We are at a critical juncture in the state of America’s health. Our country spends over $2 trillion dollars each year on health care -- more than any other country in the world -- yet we are dying younger and have the highest rate of preventable deaths among 19 industrialized nations. In this wealthiest of nations, at any given time over 46 million people do not have health insurance and cannot get basic health care. I believe that we have a moral imperative to ensure Americans have access to comprehensive, affordable, and effective healthcare, and that belief has guided my work in Congress.
I supported passage of comprehensive health reform, the Patient Protection and Affordable Care Act, to improve access to quality affordable care and help us begin to reign in the explosive costs of health care in this nation. In the 34th Congressional District, where almost 40 percent of our community is uninsured, this law will extend coverage to 179,000 residents currently without insurance. The new law improves Medicare for 59,000 seniors in our congressional district by putting us on a path toward closing the Medicare Part D “donut hole” when beneficiaries are responsible for the full cost of their drugs.
The new law is already working: insurance plans are now prohibited from denying coverage to children with preexisting conditions and young adults can stay on their parents’ health plans until 26. In 2014 adults with preexisting conditions will be protected as well. If you would like more information about how this new health care law will impact you, visit the sites below.
As a Co-Chair of the Study Group on Public Health, I worked hard to ensure that public health and wellness provisions were included in the final health reform bill. Millions of Americans suffer from preventable chronic diseases including diabetes, cardiovascular disease, high blood pressure and obesity, and I as a member of the Appropriations Health Subcommittee I advocate for investments in prevention that save lives and money. I also serve as Chair of the Congressional Hispanic Caucus Health Taskforce, focusing on policies that reduce health disparities across all minority communities, and ensure access to culturally and linguistically appropriate health care.
The Impacts of the Health Care Reform Law
As you are aware, on March 23, 2010, President Obama signed the Patient Protection and Affordable Care Act (H.R. 3590) into law. The following week the Health Care and Education Reconciliation Act (H.R. 4872) was enacted, making significant improvements to the new law. These landmark pieces of legislation will expand access to quality and affordable health care to Americans and help us begin to reign in the explosive costs of health care in this nation. Please see the links below for more information about the new law and how it will impact you and your family.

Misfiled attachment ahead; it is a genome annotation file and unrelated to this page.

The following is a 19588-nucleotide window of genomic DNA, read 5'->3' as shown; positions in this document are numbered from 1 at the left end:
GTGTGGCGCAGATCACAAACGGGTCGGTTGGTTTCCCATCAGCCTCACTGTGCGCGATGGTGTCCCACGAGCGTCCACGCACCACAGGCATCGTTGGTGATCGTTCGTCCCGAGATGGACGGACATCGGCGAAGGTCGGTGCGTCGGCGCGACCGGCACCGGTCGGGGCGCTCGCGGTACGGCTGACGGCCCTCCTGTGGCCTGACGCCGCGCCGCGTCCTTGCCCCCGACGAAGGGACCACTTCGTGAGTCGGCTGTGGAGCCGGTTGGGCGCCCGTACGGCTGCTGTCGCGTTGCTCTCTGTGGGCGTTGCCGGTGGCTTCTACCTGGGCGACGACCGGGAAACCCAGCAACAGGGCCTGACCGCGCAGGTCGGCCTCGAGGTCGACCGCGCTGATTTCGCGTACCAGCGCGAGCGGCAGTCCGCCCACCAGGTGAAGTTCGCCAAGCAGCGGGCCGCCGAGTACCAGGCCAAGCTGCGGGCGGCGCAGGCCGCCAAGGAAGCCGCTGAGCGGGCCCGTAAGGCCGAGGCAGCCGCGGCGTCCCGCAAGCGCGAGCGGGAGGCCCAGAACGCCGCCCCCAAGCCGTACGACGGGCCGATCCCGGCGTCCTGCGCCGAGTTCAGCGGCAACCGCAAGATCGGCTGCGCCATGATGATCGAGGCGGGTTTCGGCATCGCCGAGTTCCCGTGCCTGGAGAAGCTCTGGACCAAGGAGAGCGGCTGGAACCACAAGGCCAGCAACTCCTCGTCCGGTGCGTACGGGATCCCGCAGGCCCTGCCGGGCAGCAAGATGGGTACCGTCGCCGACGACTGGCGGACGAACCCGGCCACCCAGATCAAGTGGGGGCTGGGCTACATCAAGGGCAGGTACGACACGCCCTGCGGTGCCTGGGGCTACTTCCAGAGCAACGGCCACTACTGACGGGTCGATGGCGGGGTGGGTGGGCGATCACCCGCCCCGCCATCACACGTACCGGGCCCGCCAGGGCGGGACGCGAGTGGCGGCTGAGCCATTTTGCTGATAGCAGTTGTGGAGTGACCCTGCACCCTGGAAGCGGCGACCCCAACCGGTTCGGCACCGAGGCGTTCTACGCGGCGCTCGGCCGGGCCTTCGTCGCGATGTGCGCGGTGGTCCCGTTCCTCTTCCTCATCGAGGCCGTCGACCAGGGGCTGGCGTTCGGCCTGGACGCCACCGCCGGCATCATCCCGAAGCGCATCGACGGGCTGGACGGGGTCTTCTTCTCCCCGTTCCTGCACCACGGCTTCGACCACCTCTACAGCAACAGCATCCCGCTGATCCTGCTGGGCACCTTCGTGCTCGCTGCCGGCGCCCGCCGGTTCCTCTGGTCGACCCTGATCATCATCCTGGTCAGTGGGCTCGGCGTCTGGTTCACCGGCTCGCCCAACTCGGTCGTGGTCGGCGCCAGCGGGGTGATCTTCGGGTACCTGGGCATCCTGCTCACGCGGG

Congresswoman Roybal-Allard is very concerned about the national epidemic of childhood obesity and diabetes that is disproportionately impacting our Latino and minority communities, and believes that this may well be the most critical public health crisis facing our nation in the next quarter century. As founding co-chair of the Congressional Study Group on Public Health, the Congresswoman has worked hard in Congress to focus attention on the importance of investments in prevention and public health outreach to address chronic preventable diseases like diabetes. She also strongly believes that individual health education and family wellness efforts are essential to building healthier communities. For that reason she is happy to share this link to the Children with Diabetes website, and invites her constituents to use this informative resource as one tool in their efforts to prevent Diabetes and its complications.
Congresswoman Roybal-Allard's Health Legislation
The Guidance, Understanding and Information for Dual Eligibles (GUIDE) Act,
Assists people with mental disabilities in finding the right Medicare prescription drug plan for them by creating a demonstration program to provide one-on-one counseling services. The measure would also require that counseling services be provided by trained social workers and counselors in community mental health centers and other community-based non-profit organizations.
The Support 21 Act of 2009
Authorizes a new highly visible media campaign to educate the public about underage drinking laws and build support for their enforcement. The legislation asks the National Academy of Sciences to provide a report to Congress about the influence of drinking alcohol on the development of the adolescent brain. The legislation authorizes supplemental grant funds to current and former Drug Free Community grantees to work with pediatric health care providers and parents to reduce underage drinking.
The Communities of Color Teen Pregnancy Prevention Act, HR 2678
Make additional federal competitive grants available for existing and new school-based and community-based teenage pregnancy intervention programs in minority communities. The legislation would also authorize a national multimedia educational campaign to provide public education and increase public awareness about teenage pregnancy prevention and the importance of promoting and building healthy relationships to prevent teenage pregnancies.